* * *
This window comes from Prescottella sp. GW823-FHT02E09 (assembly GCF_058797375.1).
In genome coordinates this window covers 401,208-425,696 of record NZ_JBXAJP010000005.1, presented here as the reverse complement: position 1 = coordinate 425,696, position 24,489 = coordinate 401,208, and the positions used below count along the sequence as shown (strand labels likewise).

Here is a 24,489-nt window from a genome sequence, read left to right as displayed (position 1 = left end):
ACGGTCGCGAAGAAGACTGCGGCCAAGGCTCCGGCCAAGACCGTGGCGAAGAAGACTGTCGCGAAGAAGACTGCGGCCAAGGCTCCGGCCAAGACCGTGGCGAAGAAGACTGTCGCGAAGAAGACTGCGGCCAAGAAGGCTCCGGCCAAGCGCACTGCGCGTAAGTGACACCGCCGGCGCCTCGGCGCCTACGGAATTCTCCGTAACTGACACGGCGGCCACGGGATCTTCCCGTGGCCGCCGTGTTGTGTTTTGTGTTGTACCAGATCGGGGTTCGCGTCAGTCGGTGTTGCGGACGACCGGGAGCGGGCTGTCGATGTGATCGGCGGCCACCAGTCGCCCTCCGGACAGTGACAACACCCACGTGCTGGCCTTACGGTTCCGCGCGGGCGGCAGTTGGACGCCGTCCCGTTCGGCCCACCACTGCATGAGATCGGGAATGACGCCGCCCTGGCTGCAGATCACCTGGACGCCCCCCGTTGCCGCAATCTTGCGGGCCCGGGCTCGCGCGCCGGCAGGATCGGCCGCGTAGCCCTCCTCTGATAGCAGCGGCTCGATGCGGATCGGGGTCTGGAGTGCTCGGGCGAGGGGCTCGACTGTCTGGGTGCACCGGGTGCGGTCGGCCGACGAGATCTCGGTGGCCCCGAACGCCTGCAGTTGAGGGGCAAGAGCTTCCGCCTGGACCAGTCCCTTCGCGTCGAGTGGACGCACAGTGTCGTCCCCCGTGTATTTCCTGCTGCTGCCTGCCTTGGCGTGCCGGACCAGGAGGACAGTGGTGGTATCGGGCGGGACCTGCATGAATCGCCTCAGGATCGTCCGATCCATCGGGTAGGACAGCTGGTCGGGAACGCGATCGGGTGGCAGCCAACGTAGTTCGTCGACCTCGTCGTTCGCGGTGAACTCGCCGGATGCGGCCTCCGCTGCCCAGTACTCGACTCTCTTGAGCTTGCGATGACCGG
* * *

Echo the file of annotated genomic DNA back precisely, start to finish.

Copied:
This window comes from Prescottella sp. GW823-FHT02E09 (assembly GCF_058797375.1).
In genome coordinates this window covers 401,208-425,696 of record NZ_JBXAJP010000005.1, presented here as the reverse complement: position 1 = coordinate 425,696, position 24,489 = coordinate 401,208, and the positions used below count along the sequence as shown (strand labels likewise).

Here is a 24,489-nt window from a genome sequence, read left to right as displayed (position 1 = left end):
ACGGTCGCGAAGAAGACTGCGGCCAAGGCTCCGGCCAAGACCGTGGCGAAGAAGACTGTCGCGAAGAAGACTGCGGCCAAGGCTCCGGCCAAGACCGTGGCGAAGAAGACTGTCGCGAAGAAGACTGCGGCCAAGAAGGCTCCGGCCAAGCGCACTGCGCGTAAGTGACACCGCCGGCGCCTCGGCGCCTACGGAATTCTCCGTAACTGACACGGCGGCCACGGGATCTTCCCGTGGCCGCCGTGTTGTGTTTTGTGTTGTACCAGATCGGGGTTCGCGTCAGTCGGTGTTGCGGACGACCGGGAGCGGGCTGTCGATGTGATCGGCGGCCACCAGTCGCCCTCCGGACAGTGACAACACCCACGTGCTGGCCTTACGGTTCCGCGCGGGCGGCAGTTGGACGCCGTCCCGTTCGGCCCACCACTGCATGAGATCGGGAATGACGCCGCCCTGGCTGCAGATCACCTGGACGCCCCCCGTTGCCGCAATCTTGCGGGCCCGGGCTCGCGCGCCGGCAGGATCGGCCGCGTAGCCCTCCTCTGATAGCAGCGGCTCGATGCGGATCGGGGTCTGGAGTGCTCGGGCGAGGGGCTCGACTGTCTGGGTGCACCGGGTGCGGTCGGCCGACGAGATCTCGGTGGCCCCGAACGCCTGCAGTTGAGGGGCAAGAGCTTCCGCCTGGACCAGTCCCTTCGCGTCGAGTGGACGCACAGTGTCGTCCCCCGTGTATTTCCTGCTGCTGCCTGCCTTGGCGTGCCGGACCAGGAGGACAGTGGTGGTATCGGGCGGGACCTGCATGAATCGCCTCAGGATCGTCCGATCCATCGGGTAGGACAGCTGGTCGGGAACGCGATCGGGTGGCAGCCAACGTAGTTCGTCGACCTCGTCGTTCGCGGTGAACTCGCCGGATGCGGCCTCCGCTGCCCAGTACTCGACTCTCTTGAGCTTGCGATGACCGG